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How to Eat Cheaply Eat Beans and Rice

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Want to eat cheaply? The dry bean experiment —

A travelogue entry on the cost benefits of eating dry beans. Traveling with an electric burner or another cooking device, a pot, and putting the time into cooking a couple loads of beans a week could dramatically lower the cost of travel.

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The crew chief on the archaeology project that I have been working on in the Tonto Forest in Arizona spent 7 years traveling the world.

“I thought that I would just keep going like that forever,” he once told me.

But he got married, took the deep road into archaeology, and became one of the best archaeologist that I have ever worked for.

“Are you feeling the urge to get going again?” I asked him.


He just bought a house in Phoenix — his first — and we laughed a little about how a world traveler all of a sudden found himself a local.

The crew chief sometimes asks me about my travels and we compare notes. We had both traveled over many similar tracts of the earth. But I must admit that I feel very foolish when he asks me about food.

Payson, Arizona, Southwest USA, North America
Tuesday, November 17, 2009
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“Did you ever eat XXXX food in Chile?”

“Did you ever eat XXXX food in Peru?”

I have not yet gotten up the guts to tell him that I eat the same food no matter where I am in the world: beans, chicken, eggs, cheese, rice, bread, noodles, vegetables (read Traveler Food Travel Tip).

Dry beans -- cheap food

Dry beans -- cheap food

I eat these foods because they are the cheapest, and I can often prepare them myself. I have never gotten into dinner table tourism. I eat for the fuel to travel, and I want the cheapest fuel I can possibly find.

In the USA, my wife and I are continuously looking for ways to keep our food expenditures as low as possible, so we keep up the same strategy as we do while abroad: we cook for ourselves — we eat beans, chicken, rice, bread, noodles, vegetables.

We have also began experimenting with dry beans.

In regards to the calorie/ cost ratio, dry beans are perhaps the cheapest food in the world next to rice. But I have always had a slight fear of venturing down the dry bean road. First of all, canned — ready to eat — beans are relatively cheap; second, it takes a long time to prepare and cook dry beans.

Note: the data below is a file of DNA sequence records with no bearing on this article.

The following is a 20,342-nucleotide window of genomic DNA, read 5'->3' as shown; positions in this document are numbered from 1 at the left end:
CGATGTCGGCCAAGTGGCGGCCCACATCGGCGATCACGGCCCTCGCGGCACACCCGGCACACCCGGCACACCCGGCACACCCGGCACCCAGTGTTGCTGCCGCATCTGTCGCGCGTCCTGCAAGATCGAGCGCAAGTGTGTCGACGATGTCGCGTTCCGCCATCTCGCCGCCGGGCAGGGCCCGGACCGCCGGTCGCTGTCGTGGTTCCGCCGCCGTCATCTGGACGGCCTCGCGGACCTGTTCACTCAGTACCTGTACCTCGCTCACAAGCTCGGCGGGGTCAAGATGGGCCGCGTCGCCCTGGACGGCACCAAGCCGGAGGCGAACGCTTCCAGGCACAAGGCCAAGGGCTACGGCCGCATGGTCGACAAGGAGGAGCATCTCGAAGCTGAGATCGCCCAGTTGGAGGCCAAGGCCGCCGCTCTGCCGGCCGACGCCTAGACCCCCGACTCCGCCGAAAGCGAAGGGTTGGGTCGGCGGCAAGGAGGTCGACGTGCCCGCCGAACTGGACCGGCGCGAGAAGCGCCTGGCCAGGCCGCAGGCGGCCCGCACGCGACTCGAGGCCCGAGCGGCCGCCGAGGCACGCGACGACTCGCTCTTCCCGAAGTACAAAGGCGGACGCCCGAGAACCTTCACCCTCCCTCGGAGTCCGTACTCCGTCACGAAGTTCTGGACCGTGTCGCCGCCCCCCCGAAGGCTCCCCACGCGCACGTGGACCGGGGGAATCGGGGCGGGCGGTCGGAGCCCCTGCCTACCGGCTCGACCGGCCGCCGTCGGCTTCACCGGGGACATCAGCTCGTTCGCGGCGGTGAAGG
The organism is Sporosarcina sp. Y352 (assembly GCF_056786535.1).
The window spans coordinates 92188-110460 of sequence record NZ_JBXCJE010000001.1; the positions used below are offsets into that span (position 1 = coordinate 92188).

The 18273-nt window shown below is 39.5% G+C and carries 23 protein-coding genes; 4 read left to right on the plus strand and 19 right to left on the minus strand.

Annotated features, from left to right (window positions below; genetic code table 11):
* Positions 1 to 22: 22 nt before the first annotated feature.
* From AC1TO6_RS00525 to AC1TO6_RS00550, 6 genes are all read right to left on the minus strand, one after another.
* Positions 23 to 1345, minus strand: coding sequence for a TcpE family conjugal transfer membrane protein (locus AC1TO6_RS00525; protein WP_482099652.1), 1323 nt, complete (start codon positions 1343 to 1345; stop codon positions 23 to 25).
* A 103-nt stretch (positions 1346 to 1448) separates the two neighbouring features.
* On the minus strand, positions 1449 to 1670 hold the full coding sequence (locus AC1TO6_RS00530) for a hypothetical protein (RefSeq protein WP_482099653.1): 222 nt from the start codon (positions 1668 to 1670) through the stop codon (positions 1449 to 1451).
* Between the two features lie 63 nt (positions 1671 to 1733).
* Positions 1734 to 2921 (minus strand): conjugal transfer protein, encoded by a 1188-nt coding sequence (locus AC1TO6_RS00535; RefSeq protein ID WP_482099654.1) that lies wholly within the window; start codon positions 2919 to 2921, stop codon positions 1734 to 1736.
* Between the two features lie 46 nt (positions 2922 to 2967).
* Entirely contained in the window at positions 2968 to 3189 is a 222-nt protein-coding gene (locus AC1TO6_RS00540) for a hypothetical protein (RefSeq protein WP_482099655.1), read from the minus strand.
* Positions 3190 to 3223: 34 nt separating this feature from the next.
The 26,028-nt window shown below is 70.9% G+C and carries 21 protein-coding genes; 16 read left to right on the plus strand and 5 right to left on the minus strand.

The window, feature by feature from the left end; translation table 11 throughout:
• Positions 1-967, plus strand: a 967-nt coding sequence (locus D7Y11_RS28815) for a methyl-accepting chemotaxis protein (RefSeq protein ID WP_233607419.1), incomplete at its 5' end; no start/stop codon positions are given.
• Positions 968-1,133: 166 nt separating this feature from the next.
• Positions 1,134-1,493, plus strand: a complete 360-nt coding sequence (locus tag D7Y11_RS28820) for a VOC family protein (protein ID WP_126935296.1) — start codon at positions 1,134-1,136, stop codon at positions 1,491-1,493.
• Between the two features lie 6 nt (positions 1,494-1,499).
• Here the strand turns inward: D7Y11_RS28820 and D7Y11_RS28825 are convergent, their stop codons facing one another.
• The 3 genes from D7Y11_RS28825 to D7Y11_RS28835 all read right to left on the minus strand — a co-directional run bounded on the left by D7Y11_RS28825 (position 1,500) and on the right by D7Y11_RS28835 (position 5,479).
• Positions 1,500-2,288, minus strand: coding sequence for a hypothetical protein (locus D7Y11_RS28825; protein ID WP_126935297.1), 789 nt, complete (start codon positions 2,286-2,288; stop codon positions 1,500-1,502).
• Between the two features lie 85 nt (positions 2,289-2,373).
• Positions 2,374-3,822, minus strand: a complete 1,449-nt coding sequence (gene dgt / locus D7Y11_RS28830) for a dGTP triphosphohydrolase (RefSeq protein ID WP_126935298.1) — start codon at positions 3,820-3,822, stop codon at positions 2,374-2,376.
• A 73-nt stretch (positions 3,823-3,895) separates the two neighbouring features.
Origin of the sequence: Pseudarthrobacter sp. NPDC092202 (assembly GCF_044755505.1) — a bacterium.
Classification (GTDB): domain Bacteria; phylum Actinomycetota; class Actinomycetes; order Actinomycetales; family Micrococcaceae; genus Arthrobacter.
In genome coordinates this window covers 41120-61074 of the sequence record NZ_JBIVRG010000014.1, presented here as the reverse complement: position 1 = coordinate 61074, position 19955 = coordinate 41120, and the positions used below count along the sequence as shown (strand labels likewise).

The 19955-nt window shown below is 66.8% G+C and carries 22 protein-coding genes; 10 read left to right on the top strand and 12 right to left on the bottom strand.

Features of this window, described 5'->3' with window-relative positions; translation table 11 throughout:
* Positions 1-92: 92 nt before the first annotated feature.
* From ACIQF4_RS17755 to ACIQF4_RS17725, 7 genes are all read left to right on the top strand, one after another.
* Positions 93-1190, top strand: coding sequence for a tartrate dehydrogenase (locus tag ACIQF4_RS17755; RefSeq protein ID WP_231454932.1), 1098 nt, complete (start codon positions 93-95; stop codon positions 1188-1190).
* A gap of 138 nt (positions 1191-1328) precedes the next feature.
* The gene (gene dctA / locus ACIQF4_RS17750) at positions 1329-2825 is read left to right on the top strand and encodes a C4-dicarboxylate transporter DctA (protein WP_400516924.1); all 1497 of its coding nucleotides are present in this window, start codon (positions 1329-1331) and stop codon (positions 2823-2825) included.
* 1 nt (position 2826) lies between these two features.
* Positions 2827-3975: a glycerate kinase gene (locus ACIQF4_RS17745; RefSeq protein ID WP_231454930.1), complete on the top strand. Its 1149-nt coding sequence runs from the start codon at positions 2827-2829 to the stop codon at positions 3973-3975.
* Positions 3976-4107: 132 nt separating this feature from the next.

I could not determine whether the time/ savings ratio would make dry beans worthwhile. So I bought a bag of dry beans for a buck and put them to the test.

They took a long time to prepare: I soaked them in a pot of water for 8 hours.

They took a long time to cook: even after boiling them for 2 hours they were still only barely edible.

But, in the end, I had an entire pot brimming over with food. An entire pot of high protein, high calorie food for a dollar. My wife and I ate these beans for every meal for three days. I think we got a protein supply for 7 meals out of one dollar. Not bad. To get this many beans out of the canned variety I would have needed to drop at least three or four dollars.

But, really, was ten hours of preparation worth saving a couple of dollars?

A couple of dollars saved a few times a day is the raw inertia to travel the world.

Dry pinto beans soaking

Dry pinto beans soaking

In point, it is my impression that eating dry beans would need to become a habit to make it worthwhile. It would need to be something that I do once or twice a week as a part of my traveling routine. Neither soaking the beans overnight nor keeping them on the burner for two hours would be that much of a chore IF it became a part of my standard operating procedure.

Though I must admit that if preparing dry beans while traveling was something that I only did once in a while, I probably would not do it too often. A little paradox of traveling is that food which takes a long time to prepare is not eaten very often — no matter how cheap it is.

I know that my wife and I could travel through many places in the world and live off of a bean and rice diet for only a buck a day. We carry our own cooking supplies — an electric burner and a pot — as well as put in the preparation time to make our own meals, and using dry beans would allow us to travel even cheaper than we already do.

I am now an advocate of the dry bean. They will not spoil, are relatively lightweight, and, when cooked, will supply a good source of protein and calories for many meals. They can be cooked once or twice a week, and then carried in tupperware containers and snacked on at will for days afterward. They can be combined with rice, noodles, eggs, or vegetables, spiced up, and made into a solid meal.

The dry bean is a good food for traveling, if you are willing to cook for yourself, and eat a little bitter.

I want to keep traveling, I want to go to as much of the world off of as little work as possible, I want to have as many days as I possibly can of walking around foreign cities, talking to strangers, making friends, and being with my small family — so I eat beans and rice.

Vagabond Journey Travel Tips

More about eating cheap while traveling

Traveler Food Travel Tip

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Filed under: Budget Travel, Cheap Food, Food, Save Money for Travel

About the Author:

Wade Shepard is the founder and editor of Vagabond Journey. He has been traveling the world since 1999, through 80 countries. He is the author of the book, Ghost Cities of China, and contributes to Forbes, The Diplomat, the South China Morning Post, and other publications. has written 3135 posts on Vagabond Journey. Contact the author.

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Wade Shepard is currently in: Zhushan Village, Kinmen, TaiwanMap